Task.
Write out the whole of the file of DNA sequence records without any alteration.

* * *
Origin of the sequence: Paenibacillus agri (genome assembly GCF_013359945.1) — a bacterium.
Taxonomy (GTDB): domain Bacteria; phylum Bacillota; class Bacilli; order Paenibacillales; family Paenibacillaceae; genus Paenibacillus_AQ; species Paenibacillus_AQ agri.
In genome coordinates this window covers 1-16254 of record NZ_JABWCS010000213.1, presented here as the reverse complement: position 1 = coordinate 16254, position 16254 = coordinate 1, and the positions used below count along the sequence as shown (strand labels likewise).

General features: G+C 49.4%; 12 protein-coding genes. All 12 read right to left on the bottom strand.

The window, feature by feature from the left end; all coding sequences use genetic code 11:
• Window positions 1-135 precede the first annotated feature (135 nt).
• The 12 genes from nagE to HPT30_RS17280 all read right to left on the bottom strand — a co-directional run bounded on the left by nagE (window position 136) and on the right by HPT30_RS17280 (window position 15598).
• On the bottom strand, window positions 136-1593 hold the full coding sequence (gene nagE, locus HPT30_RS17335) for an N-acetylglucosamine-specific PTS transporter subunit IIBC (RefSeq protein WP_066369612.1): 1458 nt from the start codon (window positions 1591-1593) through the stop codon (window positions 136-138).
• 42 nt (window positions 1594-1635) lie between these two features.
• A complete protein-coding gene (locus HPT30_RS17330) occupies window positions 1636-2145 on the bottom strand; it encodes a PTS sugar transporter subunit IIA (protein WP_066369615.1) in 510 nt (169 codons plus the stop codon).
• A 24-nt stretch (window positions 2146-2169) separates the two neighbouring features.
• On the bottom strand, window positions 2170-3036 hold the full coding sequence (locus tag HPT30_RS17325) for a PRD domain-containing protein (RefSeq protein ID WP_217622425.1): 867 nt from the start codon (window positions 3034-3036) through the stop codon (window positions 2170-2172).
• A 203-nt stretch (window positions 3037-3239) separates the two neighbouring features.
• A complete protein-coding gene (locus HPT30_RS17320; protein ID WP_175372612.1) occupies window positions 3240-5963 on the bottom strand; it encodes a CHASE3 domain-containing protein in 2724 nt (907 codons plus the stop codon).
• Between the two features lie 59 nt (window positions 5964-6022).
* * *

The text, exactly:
Origin of the sequence: Paenibacillus agri (genome assembly GCF_013359945.1) — a bacterium.
Taxonomy (GTDB): domain Bacteria; phylum Bacillota; class Bacilli; order Paenibacillales; family Paenibacillaceae; genus Paenibacillus_AQ; species Paenibacillus_AQ agri.
In genome coordinates this window covers 1-16254 of record NZ_JABWCS010000213.1, presented here as the reverse complement: position 1 = coordinate 16254, position 16254 = coordinate 1, and the positions used below count along the sequence as shown (strand labels likewise).

General features: G+C 49.4%; 12 protein-coding genes. All 12 read right to left on the bottom strand.

The window, feature by feature from the left end; all coding sequences use genetic code 11:
• Window positions 1-135 precede the first annotated feature (135 nt).
• The 12 genes from nagE to HPT30_RS17280 all read right to left on the bottom strand — a co-directional run bounded on the left by nagE (window position 136) and on the right by HPT30_RS17280 (window position 15598).
• On the bottom strand, window positions 136-1593 hold the full coding sequence (gene nagE, locus HPT30_RS17335) for an N-acetylglucosamine-specific PTS transporter subunit IIBC (RefSeq protein WP_066369612.1): 1458 nt from the start codon (window positions 1591-1593) through the stop codon (window positions 136-138).
• 42 nt (window positions 1594-1635) lie between these two features.
• A complete protein-coding gene (locus HPT30_RS17330) occupies window positions 1636-2145 on the bottom strand; it encodes a PTS sugar transporter subunit IIA (protein WP_066369615.1) in 510 nt (169 codons plus the stop codon).
• A 24-nt stretch (window positions 2146-2169) separates the two neighbouring features.
• On the bottom strand, window positions 2170-3036 hold the full coding sequence (locus tag HPT30_RS17325) for a PRD domain-containing protein (RefSeq protein ID WP_217622425.1): 867 nt from the start codon (window positions 3034-3036) through the stop codon (window positions 2170-2172).
• A 203-nt stretch (window positions 3037-3239) separates the two neighbouring features.
• A complete protein-coding gene (locus HPT30_RS17320; protein ID WP_175372612.1) occupies window positions 3240-5963 on the bottom strand; it encodes a CHASE3 domain-containing protein in 2724 nt (907 codons plus the stop codon).
• Between the two features lie 59 nt (window positions 5964-6022).